WAYCROSS, Ga. — The scene was chaotic and bloody. With the camera veering from one injured prisoner to another and alarms screeching in the background, inmates of Ware State Prison in Georgia hosted a riot live on Facebook.
"Help my brother, come help my brother, man -- he's been shot, man," a voice can be heard saying.
Another voice says, "Get him some water, man, he need some water."
The riot lasted for more than two hours Saturday night, resulting in injuries to at least three inmates and two guards. Windows were broken and a golf cart was set on fire.
While officials have been tight-lipped about the causes of the melee, the story of what’s happening behind bars is playing out in a very public space – social media.
The videos are among dozens of recordings posted to Facebook and TikTok – since deleted – showing inmates smoking, holding cell phones, even eating Popeye’s – all considered contraband items, prohibited in prison.
The riot is just the latest setback for a facility that’s been plagued by violence and the coronavirus, with two inmate murders, and two other COVID-19 deaths just since June.
“It’s very unsafe,” said former prison guard Lamar Eason. He recently left Ware State after 10 years, in part over safety concerns. He says the videos demonstrate a critical staffing shortage that puts guards at risk, and the prison on the edge of chaos.
“I’m glad those videos came out, because I would like everybody to know that could happen at any time," Eason said. "That could happen anytime they want it to happen.”
According to the Georgia Department of Corrections, Ware State “is a closed custody facility that houses inmates who have behavioral/management issues. The goal of this facility is to take an inmate who is disruptive and modify their behavior so that they may eventually return to the general population of a lower security institution. Ware State Prison also acts as a release site for sex offenders. Currently this facility can hold 1,546 adult males.”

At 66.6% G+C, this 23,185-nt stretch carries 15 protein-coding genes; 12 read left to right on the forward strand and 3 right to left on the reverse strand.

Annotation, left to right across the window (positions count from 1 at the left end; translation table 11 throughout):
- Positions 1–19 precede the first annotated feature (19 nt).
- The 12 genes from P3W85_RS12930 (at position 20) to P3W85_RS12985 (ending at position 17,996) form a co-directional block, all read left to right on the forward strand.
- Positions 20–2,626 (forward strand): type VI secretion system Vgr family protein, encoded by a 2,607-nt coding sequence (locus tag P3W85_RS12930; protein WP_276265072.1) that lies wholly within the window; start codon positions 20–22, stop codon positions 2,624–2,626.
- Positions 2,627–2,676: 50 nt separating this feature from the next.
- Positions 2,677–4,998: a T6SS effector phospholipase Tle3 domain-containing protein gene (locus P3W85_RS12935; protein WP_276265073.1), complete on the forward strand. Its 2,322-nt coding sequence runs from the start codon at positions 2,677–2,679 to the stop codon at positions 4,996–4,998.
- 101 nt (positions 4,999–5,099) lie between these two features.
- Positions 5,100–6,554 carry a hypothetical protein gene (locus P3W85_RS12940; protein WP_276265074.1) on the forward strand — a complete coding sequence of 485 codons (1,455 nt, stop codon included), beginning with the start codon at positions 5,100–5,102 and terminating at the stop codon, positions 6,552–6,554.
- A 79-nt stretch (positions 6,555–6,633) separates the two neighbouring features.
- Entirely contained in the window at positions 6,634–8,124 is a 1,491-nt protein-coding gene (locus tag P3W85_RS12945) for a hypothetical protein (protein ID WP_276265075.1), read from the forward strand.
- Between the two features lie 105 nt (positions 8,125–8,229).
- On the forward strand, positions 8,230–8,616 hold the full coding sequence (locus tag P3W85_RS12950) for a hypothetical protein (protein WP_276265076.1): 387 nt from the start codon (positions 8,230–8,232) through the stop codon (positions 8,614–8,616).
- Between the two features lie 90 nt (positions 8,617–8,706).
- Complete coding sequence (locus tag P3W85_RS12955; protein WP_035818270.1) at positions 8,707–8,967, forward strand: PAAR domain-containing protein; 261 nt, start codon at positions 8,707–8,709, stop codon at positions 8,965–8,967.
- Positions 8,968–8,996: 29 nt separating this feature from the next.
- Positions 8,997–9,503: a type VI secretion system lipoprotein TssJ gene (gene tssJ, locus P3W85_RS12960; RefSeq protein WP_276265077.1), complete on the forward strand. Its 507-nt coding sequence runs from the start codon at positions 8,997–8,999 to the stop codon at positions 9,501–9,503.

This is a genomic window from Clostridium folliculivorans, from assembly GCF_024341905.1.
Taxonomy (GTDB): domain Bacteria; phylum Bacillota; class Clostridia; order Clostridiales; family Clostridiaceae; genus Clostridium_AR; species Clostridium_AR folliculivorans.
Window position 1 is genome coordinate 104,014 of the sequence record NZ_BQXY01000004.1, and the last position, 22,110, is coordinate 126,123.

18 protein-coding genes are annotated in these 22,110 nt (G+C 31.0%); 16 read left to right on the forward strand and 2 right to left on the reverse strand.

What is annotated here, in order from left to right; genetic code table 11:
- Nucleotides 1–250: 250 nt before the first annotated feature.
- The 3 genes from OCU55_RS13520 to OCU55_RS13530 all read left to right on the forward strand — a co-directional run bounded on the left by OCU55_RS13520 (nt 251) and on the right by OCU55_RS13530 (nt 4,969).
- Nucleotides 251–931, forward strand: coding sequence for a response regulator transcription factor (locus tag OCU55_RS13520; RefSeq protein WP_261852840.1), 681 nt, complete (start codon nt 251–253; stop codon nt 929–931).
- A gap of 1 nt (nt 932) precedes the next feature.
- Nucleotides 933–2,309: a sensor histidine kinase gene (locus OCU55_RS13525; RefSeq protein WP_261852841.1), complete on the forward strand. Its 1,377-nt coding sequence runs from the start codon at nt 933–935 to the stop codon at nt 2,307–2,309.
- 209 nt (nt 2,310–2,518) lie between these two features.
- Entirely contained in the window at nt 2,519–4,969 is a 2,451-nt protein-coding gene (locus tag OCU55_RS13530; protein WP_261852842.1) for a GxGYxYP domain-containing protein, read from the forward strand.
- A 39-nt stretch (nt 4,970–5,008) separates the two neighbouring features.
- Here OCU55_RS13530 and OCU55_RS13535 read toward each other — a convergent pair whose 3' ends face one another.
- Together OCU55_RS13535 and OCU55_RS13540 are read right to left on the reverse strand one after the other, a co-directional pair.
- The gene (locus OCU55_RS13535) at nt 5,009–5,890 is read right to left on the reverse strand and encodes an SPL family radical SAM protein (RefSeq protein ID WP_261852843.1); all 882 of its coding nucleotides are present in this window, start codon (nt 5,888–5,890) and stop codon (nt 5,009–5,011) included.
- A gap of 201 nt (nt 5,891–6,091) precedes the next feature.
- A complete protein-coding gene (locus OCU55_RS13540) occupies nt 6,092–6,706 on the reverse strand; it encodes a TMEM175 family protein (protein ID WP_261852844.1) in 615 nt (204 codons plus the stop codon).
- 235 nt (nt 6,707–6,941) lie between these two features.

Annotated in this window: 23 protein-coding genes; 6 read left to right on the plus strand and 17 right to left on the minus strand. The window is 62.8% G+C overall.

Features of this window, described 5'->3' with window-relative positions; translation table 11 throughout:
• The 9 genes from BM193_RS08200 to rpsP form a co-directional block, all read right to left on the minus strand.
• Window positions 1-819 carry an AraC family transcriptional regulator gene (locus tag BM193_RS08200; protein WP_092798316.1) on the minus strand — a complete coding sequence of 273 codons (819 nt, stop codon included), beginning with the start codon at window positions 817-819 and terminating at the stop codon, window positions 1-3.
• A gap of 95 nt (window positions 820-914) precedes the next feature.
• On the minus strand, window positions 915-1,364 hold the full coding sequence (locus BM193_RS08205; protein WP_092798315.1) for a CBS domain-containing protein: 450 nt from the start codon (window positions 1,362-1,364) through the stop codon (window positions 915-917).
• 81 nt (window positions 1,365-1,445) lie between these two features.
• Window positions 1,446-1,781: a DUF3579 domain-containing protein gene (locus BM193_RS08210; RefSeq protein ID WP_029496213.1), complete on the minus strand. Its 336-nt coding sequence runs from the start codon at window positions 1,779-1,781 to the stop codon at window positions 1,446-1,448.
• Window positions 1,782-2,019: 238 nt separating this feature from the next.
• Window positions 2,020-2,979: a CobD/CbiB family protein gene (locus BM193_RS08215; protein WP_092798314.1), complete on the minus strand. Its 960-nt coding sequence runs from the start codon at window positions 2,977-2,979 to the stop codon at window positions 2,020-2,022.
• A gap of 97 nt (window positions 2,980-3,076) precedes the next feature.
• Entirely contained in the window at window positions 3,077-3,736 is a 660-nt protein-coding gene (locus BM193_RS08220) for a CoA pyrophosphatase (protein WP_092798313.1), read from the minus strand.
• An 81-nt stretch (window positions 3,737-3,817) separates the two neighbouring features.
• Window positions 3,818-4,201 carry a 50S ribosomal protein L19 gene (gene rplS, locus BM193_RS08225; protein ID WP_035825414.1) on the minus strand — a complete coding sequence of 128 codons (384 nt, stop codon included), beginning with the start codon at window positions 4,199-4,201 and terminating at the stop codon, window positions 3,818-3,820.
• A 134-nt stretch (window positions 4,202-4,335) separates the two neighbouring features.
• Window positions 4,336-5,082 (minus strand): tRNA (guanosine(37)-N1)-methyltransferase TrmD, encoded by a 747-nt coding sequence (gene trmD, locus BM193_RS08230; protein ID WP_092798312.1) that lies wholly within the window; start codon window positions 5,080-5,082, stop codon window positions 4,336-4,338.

In an interview with UnEdited Real Talk Right Now Media, Eason noted that not all contraband is harmless -- holding up a 12-inch shank, confiscated from an inmate. But he says staffing shortages leave guards hard-pressed to combat the problem.
“There’s a lot of area of the prison that are unmanned, like the towers, the perimeter. And people run over and throw bags to the inmates -- and that’s how they get most of their contraband.”
Bobby Worthy, president of the Georgia activist group Justice League United, distributed the video widely when it first aired, out of concern for prisoner safety.
“I can see that the inmates were injured ... and more than likely could not get help,” said Worthy. Because the facility was on lockdown, Worthy feared it could be hours before their wounds were treated.
“They know very well the cell phones could have saved their lives,” said Worthy. While the contraband may get them punishment, he said without the social media posts, the public would never know what happened inside the riot.
“The end justifies the means.”
Asked about the contraband issue, Georgia Department of Corrections spokesperson Joan Heath said, “Yes, the GDC is aware. Possession of contraband by offenders is a serious issue, not only for Georgia, but for Correctional agencies across the country. Offenders caught with contraband cell phones will receive disciplinary sanctions, as well as potential penalties listed in O.C.G.A. 42-5-18 (2010).”